Avian Influenza Virus Hemagglutinins H2, H4 and H8 support a highly pathogenic phenotype in chicken

Stech, Jürgen*; Stech, Jürgen GND; Veits, Jutta GND; Weber, Siegfried GND; Breithaupt, Angele GND; Teifke, Jens Peter GND; Gohrbandt, Sandra GND; Bogs, Jessica GND; Gräber, Marcus GND; Stech, Olga GND; Mettenleiter, Thomas C. GND

Introduction Highly pathogenic avian influenza viruses (HPAIV) evolve from low-pathogenic precursors specifying the hemagglutinin (HA) serotypes H5 or H7 by acquisition of a polybasic HA cleavage site. Since the reason for that HA serotype restriction has remained unclear, we aimed to distinguish between compatibility of a polybasic cleavage site to the HA protein or unique predisposition for insertion mutations. Methods Using reverse genetics, we introduced a polybasic cleavage site into the HA of several low-pathogenic avian strains with serotypes H1, H2, H3, H4, H6, H8, H10 or H15 and rescued HA reassortants after co-transfection with the seven remaining gene segments from either a lowpathogenic H9N2 or high-pathogenic H5N1 strain. To investigate the virulence of the HA reassortants, we subjected them to oculonasal infection in chicken. For assessment of pathogenicity according to the OIE criteria, we then determined the intravenous pathogenicity index (IVPI). The most virulent reassortants were studied in contact transmission experiments. Results Oculonasal inoculation with those reassortants resulted in varying pathogenicity in chicken. Recombinants containing the engineered H2, H4 or H8 in the HPAIV background were lethal for all animals and exhibited IVPI of 2.79, 2.37 or 2.85, displaying values equivalent to conventional H5 or H7 HPAIV. Furthermore, all three reassortants were shed via oral and cloacal routes at lower titers compared with the homologous H5N1 HPAIV and were transmitted to some contact animals. Once infected, those contact animals succumbed to death whereas no surviving chickens developed any clinical symptoms, displayed viral antigen in several organs or sero-converted. Conclusion Taken together, with a polybasic HA cleavage site present, nonH5/H7 viruses can exhibit a highly pathogenic phenotype yet requiring further adaptation for establishment in the field. Therefore, the well-known restriction of authentic HPAIV to the serotypes H5 and H7 is likely due to their unique predisposition for acquisition of a polybasic HA cleavage site.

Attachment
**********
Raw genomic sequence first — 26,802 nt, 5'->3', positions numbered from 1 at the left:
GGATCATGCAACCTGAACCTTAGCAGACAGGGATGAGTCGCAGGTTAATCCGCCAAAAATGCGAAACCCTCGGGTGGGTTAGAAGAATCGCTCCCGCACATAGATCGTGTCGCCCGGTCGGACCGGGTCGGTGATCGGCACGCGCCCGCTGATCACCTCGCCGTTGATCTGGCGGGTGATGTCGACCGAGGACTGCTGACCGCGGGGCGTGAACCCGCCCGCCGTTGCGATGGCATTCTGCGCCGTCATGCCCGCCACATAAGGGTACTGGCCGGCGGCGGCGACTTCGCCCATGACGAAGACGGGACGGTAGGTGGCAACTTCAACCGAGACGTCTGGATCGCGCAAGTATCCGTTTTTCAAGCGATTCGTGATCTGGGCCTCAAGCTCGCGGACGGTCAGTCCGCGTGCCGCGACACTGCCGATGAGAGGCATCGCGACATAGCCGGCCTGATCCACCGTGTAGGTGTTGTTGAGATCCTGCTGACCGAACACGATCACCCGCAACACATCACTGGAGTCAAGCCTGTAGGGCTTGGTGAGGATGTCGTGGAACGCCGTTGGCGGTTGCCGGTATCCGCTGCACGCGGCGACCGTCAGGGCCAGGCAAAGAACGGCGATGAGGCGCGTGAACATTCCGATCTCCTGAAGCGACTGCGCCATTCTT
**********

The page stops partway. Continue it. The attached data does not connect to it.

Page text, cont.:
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Stech, Jürgen* / Stech, Jürgen / Veits, Jutta / et al: Avian Influenza Virus Hemagglutinins H2, H4 and H8 support a highly pathogenic phenotype in chicken. 2011.

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